There are hundreds of e-cigarette brands on the market, and they are now the most commonly used tobacco products among youth. Middle and high school students are increasingly using these battery-operated devices, often marketed as a healthier alternative to traditional cigarettes, to inhale nicotine, THC and various synthetic chemicals.

And that has health officials – and school officials – worried.

Inhaling liquid nicotine is concerning on its own, but vaping unknown and potentially more dangerous and damaging substances is even more so, they say – and parents need to be on the alert.

Is vaping safe?

Some people claim that vaping is less harmful than smoking, but “safer” does not equal safe. Nicotine – in any form – is a highly addictive drug. Teenage years are critical to brain development, which continues into adulthood. Vaping over a long period of time puts individuals at risk for negative longterm effects, including:

  • Damage to the brain, heart and lungs;
  • Cancerous tumor development; and
  • Pre-term deliveries and stillbirths in pregnant women.

What does an e-cigarette look like?

Many e-cigarettes and vaping devices look like everyday items – such as pens, asthma inhalers, iPods and lipstick tubes – which makes it easy to disguise their use. One popular vaping device that kids are bringing to school these days is the Juul vaporizer, which looks like a USB flash drive and can be charged by plugging it into a laptop. The Juul is small enough to conceal inside an enclosed hand and comes in eight different kid-appealing flavors. Packaging designs for some vaping liquids look a lot like popular candies, which could confuse some children and lead to accidental poisonings.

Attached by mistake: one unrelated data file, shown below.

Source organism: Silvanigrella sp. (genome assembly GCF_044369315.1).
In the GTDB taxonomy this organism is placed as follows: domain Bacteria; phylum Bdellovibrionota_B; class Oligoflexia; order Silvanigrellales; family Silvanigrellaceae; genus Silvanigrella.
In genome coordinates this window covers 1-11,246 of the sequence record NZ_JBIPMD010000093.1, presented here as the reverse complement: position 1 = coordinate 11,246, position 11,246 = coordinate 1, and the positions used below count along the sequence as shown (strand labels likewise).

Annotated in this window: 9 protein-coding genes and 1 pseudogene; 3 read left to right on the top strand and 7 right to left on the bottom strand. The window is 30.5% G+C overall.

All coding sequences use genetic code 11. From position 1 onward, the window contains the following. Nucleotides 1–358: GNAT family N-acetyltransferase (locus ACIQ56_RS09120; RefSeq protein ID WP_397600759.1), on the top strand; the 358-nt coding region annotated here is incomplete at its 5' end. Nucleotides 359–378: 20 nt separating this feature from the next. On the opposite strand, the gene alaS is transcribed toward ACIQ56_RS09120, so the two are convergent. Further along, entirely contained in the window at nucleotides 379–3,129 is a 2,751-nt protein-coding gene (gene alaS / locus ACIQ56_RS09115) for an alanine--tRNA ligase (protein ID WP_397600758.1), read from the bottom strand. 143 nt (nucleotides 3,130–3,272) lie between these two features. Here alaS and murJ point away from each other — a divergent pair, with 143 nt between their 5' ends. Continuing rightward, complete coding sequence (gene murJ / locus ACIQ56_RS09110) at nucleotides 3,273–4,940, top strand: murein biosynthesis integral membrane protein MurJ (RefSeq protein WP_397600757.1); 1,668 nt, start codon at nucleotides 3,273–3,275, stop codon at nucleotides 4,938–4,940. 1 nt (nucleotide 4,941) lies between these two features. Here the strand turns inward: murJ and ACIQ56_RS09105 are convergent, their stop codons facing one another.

Vaping: What is it?

Vaping is the “act of inhaling and exhaling the aerosol, often referred to as vapor, produced by an
e-cigarette or similar device,” according to the National Center on Addiction and Substance Abuse (NCASA).

Vaping has become more popular among teens than regular cigarettes, especially since vaping devices can be used to inhale flavored substances – such as mint, crème brûlée or mango – and substances that contain nicotine or THC, the chemical compound in marijuana that produces the high.

E-cigarettes also can be used to vaporize opiates and synthetic substances.

What are the risks associated with vaping?

While researchers are still learning about the effects of e-cigarettes, some dangers are clear, according to the U.S. Centers for Disease Control.